• Baraka

TMNT: The Last Ronin #1 Review - Old Man "Redacted"

Eastman, Laird, Waltz (Writers) • Esau & Isaac Escorza (Pencils)

IDW Publishing (Publisher) • Get it Now from Comixology

Pulling our favorite heroes out of the present day and placing them in bleak and apocalyptic future states has been a comic trope longer than I've been alive.

Whether It's Days of Future Past, The Dark Knight Returns, or Old Man Logan it is a popular story to tell because it takes our heroes out of the perpetual prime of their lives and places them face to face with their own mortality and challenges we all face in our lives as we age and begin to experience loss.

TMNT has always been my favorite IP and regardless of incarnation I always default to the characterizations of the 80's cartoons. I've read the Mirage comics which was always gritty but I'm never really read a Truly dark TMNT story. In TMNT #44 Donatello was beaten within an inch of his life but he was back in the next issue. In the much-maligned TMNT, Vol: 3/Urban Legends series the Turtles were all maimed over the course of the series but otherwise it was business as usual. The darkest TMNT story I actually recall reading was from the Archie run that featured Michaelangelo being captured and tortured with a cattle prod.

The Last Ronin is the first TMNT story that I've read in my 30+ years that gutted me emotionally. The story is a collaboration between Kevin Eastman and Peter Laird (Creators) and Tom Waltz, the lead writer of the groundbreaking IDW run. The story fits into the future of any possible TMNT timeline you'd like to drop it into. The story is about the Last of the Hamato Clan going on a quest for revenge against the Foot Clan who have taken over the city of Manhatten and destroyed his family.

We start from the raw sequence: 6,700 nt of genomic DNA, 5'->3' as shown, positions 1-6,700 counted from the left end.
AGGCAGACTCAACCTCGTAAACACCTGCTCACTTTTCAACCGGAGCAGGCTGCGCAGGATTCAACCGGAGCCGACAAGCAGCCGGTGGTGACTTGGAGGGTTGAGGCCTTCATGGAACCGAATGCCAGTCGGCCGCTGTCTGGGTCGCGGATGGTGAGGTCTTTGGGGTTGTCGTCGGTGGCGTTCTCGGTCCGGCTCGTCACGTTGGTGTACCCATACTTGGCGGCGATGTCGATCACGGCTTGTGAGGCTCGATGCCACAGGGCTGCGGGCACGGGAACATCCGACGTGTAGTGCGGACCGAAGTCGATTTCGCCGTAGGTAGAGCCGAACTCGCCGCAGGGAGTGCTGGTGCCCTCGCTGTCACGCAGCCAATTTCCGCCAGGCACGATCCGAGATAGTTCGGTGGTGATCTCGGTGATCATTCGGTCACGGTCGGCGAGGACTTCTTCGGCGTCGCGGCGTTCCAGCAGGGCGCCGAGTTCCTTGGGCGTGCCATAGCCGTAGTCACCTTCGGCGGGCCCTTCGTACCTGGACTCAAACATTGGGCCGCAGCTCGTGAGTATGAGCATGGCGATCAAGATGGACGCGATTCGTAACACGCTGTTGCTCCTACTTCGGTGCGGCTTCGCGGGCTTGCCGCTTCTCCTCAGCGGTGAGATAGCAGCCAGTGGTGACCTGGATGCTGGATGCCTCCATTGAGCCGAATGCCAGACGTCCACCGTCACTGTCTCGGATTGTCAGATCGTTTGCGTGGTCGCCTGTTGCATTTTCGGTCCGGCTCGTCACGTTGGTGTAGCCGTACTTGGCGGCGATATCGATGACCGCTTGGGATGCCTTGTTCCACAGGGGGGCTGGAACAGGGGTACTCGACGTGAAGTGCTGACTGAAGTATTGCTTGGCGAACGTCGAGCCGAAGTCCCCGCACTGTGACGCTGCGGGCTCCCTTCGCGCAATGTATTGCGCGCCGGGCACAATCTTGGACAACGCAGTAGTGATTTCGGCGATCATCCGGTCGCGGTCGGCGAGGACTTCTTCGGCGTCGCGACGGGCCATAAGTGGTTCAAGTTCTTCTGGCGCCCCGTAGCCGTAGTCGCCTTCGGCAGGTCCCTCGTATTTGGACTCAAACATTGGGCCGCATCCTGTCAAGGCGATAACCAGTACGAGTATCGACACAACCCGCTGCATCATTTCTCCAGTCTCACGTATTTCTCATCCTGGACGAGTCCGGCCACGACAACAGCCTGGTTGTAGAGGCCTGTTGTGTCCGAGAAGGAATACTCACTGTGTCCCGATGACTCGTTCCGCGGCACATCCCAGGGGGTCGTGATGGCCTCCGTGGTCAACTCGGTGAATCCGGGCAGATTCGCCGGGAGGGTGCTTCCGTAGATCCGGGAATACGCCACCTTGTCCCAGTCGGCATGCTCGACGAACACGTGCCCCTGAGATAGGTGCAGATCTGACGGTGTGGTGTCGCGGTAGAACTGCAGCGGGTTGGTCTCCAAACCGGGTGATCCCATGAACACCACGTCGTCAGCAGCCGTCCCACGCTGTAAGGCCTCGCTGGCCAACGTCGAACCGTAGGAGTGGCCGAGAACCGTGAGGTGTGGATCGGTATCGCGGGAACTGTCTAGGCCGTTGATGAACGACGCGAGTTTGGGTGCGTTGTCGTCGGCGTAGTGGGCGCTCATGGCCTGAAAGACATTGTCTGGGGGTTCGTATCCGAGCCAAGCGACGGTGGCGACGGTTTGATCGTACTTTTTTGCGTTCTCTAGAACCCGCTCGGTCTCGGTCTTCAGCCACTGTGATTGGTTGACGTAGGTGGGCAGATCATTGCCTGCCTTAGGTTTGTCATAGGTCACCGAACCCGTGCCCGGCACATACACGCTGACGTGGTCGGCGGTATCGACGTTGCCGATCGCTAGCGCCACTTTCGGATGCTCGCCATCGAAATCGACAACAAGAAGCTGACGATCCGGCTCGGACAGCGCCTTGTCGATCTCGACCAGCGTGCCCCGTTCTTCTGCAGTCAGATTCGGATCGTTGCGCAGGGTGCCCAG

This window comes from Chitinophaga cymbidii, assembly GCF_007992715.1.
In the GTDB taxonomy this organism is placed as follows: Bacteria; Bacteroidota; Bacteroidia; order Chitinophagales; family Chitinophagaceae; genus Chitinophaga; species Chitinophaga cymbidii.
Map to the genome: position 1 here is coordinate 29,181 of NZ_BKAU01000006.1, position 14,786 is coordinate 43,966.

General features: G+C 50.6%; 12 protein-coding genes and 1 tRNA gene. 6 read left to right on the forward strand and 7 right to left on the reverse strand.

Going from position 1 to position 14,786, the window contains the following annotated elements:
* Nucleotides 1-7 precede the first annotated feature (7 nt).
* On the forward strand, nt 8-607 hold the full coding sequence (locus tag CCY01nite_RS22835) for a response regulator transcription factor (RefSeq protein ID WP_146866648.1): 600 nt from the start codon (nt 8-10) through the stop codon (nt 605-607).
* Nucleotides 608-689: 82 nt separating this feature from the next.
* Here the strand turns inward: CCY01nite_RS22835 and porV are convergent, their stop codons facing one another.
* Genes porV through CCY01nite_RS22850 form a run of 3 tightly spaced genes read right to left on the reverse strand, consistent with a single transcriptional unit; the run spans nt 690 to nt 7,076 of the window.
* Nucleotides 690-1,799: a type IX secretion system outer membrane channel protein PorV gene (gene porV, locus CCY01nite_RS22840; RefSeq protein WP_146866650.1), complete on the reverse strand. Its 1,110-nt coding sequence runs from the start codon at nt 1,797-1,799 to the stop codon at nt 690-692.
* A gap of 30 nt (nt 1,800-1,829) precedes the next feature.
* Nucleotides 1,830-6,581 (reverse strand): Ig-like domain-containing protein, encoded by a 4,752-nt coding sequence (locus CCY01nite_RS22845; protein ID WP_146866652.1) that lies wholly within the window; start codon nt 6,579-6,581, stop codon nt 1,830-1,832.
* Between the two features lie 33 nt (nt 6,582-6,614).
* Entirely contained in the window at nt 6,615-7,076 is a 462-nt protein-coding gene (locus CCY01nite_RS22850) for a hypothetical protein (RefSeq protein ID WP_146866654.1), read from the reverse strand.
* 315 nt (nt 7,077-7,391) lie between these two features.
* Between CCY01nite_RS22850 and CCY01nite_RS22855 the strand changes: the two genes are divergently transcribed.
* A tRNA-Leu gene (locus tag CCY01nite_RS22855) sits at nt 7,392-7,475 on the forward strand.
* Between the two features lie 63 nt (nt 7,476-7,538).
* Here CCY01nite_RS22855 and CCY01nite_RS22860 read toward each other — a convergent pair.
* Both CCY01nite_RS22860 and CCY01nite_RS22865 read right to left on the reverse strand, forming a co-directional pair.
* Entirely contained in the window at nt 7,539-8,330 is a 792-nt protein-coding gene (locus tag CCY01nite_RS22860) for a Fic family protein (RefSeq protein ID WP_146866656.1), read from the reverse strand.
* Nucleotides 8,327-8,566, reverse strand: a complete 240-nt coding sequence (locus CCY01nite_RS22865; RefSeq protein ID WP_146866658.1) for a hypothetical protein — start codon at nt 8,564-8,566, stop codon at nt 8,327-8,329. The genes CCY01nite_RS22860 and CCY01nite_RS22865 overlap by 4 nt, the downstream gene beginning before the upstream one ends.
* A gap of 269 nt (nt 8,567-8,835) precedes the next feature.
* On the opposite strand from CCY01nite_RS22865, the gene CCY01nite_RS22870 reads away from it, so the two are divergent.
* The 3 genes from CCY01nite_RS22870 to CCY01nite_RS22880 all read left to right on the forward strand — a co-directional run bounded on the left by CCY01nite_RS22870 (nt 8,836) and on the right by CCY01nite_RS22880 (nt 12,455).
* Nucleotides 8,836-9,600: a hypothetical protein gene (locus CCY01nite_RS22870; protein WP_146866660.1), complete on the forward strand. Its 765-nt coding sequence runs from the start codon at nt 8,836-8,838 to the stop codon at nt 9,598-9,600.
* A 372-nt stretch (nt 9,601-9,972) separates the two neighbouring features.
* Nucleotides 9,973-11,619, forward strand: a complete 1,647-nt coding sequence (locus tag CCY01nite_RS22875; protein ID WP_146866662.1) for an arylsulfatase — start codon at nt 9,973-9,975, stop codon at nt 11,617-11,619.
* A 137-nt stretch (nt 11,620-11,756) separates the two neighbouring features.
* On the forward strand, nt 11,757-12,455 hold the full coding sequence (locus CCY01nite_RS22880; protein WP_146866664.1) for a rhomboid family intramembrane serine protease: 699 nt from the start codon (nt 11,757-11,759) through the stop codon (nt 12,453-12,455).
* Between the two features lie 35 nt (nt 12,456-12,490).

The comic is equal parts action, exposition, and worldbuilding. The pacing is also excellent and the nearest comparison I can make would be putting a quarter into an arcade machine and pressing start. The Last Ronin is skilled, crafty, and conveys a cunning you'd expect from an aged Ninja Turtle. He makes quick work of his enemies and is great at making decisions on the fly. The bulk of the story is from his perspective and the focus is constantly moving forward and the mission. The closest story I can compare this to would be the suicide run made by the X-Men during Days of Future Past.

About 2/3's of the way through the issue the situation gets dicey for our hero and he's faced with potentially failing in his mission and his Clan. This section of the book is the most heartfelt especially after we get the reveal of who the Last Ronin actually is. I've never read a TMNT story where the hero was this broken. The climax of the issue stuck with me days after reading and honestly may be the most shocking moments I've read in a comic this year.

TMNT: The Last Ronin is beautifully illustrated by Isaac and Esau Escorza. They join a talented stable of IDW artists that have tackled the franchise in recent years. There is a ton of energy on every page. They also get a variety of cool set pieces to work with on top of the excellent design of the Ronin. The linework and colors perfectly complement the script which represents a perfect merger of the Mirage and IDW works.

The Last Ronin #1 maybe the closest thing we'll see to a perfect single issue this year. It's definitely the purest take on TMNT we've seen in a while. You'll be hard-pressed to come up with a better comic in 2020. This one has it all.

Rating: God-Tier